A blog maintained by Tevita Kete, PGR Officer
Secretariat of the Pacific Community (SPC), Suva, Fiji Islands
This weblog documents the activities of Pacific Agricultural Genetic Resources Network (PAPGREN), along with other information on plant genetic resources (PGR) in the Pacific.
The myriad varieties found within cultivated plants are fundamental to the present and future productivity of agriculture. PAPGREN, which is coordinated by the Land Resources Division of the Secretariat of the Pacific Community (SPC), helps Pacific countries and territories to conserve their crop genetic diversity sustainably, with technical assistance from the Bioversity International (BI) and support from NZAID and ACIAR.
SPC also hosts the Centre of Pacific Crops and Trees (CEPaCT). The CEPaCT maintains regional in vitro collections of crops important to the Pacific and carries out research on tissue culture technology. The CEPaCT Adviser is Dr Mary Taylor (MaryT@spc.int), the CEPaCT Curator is Ms Valerie Tuia (ValerieT@spc.int).
PAPGREN coordination and support
Mr William Wigmore
Mr Adelino S. Lorens
Dr Lois Englberger
Mr Apisai Ucuboi
Dr Maurice Wong
Mr Tianeti Beenna Ioane
Mr Frederick Muller
Mr Herman Francisco
Ms Rosa Kambuou
Ms Laisene Samuelu
Mr Jimi Saelea
Mr Tony Jansen
Mr Finao Pole
Mr Frazer Bule Lehi
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Sunday, July 13, 2003
Posted 5:34 PM by Luigi
Nickel, the environment and biodiversity in New Caledonia
International symposium: Ecological conservation and restoration in a tropical mining environment, July 15 to 20, Noumea 2003
This international symposium is organized by the Institut de recherche pour le développement (IRD), the New Caledonian Institute of Agronomy (IAC-CIRAD) and the University of New Caledonia (UNC) in conjunction with the mining industry federation. Its objectives are twofold: to review the current scientific knowledge on the conservation and restoration of mining sites in the tropics and to make recommendations as to the prospects for furthering research and on applications to mining.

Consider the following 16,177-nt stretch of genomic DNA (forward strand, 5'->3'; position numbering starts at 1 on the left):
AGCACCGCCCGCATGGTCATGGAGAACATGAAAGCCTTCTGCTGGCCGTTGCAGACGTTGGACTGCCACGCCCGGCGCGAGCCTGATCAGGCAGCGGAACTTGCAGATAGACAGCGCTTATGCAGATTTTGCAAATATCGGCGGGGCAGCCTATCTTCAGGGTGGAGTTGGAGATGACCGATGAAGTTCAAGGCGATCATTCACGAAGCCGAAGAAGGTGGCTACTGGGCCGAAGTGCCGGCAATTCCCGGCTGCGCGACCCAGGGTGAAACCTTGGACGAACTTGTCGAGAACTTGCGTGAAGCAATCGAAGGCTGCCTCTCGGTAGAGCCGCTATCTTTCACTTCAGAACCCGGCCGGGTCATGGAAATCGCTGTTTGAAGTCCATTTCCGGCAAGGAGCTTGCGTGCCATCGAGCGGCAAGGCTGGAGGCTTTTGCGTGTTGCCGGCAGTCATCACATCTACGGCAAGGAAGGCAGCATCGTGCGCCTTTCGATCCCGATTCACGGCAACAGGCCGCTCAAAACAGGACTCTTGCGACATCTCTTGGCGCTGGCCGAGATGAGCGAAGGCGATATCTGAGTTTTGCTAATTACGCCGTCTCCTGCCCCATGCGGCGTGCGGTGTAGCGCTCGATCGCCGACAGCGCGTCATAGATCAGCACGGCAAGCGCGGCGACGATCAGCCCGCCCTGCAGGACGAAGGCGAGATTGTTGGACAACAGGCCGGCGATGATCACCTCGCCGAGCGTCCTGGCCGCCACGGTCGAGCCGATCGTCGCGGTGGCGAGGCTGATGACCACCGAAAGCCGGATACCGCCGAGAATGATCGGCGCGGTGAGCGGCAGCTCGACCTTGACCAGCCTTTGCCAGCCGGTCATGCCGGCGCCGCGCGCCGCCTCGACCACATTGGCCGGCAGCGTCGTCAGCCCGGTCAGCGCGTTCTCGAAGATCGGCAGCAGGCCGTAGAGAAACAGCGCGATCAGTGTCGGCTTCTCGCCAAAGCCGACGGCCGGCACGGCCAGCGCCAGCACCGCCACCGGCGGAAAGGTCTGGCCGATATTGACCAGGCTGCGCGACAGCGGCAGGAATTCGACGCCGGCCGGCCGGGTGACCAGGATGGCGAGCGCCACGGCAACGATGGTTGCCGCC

Nickel represents New Caledonia's main wealth. About one-quarter of the world's reserves in that metal are deposited under surface of the country, which is the world's fourth biggest producer. Yet New Caledonia is also an island that bears an unequalled and unique natural heritage and biodiversity. A crucial issue is at stake: the reconciling of a sustainable economic development with conservation of the environment. That is the major challenge being taken up by a partnership being forged between the mining companies, the New Caledonian authorities and scientific organizations.
This meeting is the opportunity to make a thorough up-to-date review, in partnership with the mining industries, of research being conducted in New Caledonia on the soils, water and biodiversity. The following main strands will be examined:
- Biodiversity of ore-bearing sites
- Bio-geochemistry of metal-rich soils
- Water and the mining environment
- Mining area restoration methods
- Case histories of ecological restoration
- Sustainable management in mining
The problems of conservation and restoration of mining sites affect many other countries besides New Caledonia. Consequently, experts from Australasia (Australia, Fiji, New Zealand, Papua-New-Guinea), and also from several other countries (Bosnia-Herzegovina, Czech Republic, Slovakia, Spain, France, Hungary) will present the results of their work. In all, around 150 delegates from 22 countries will be attending.
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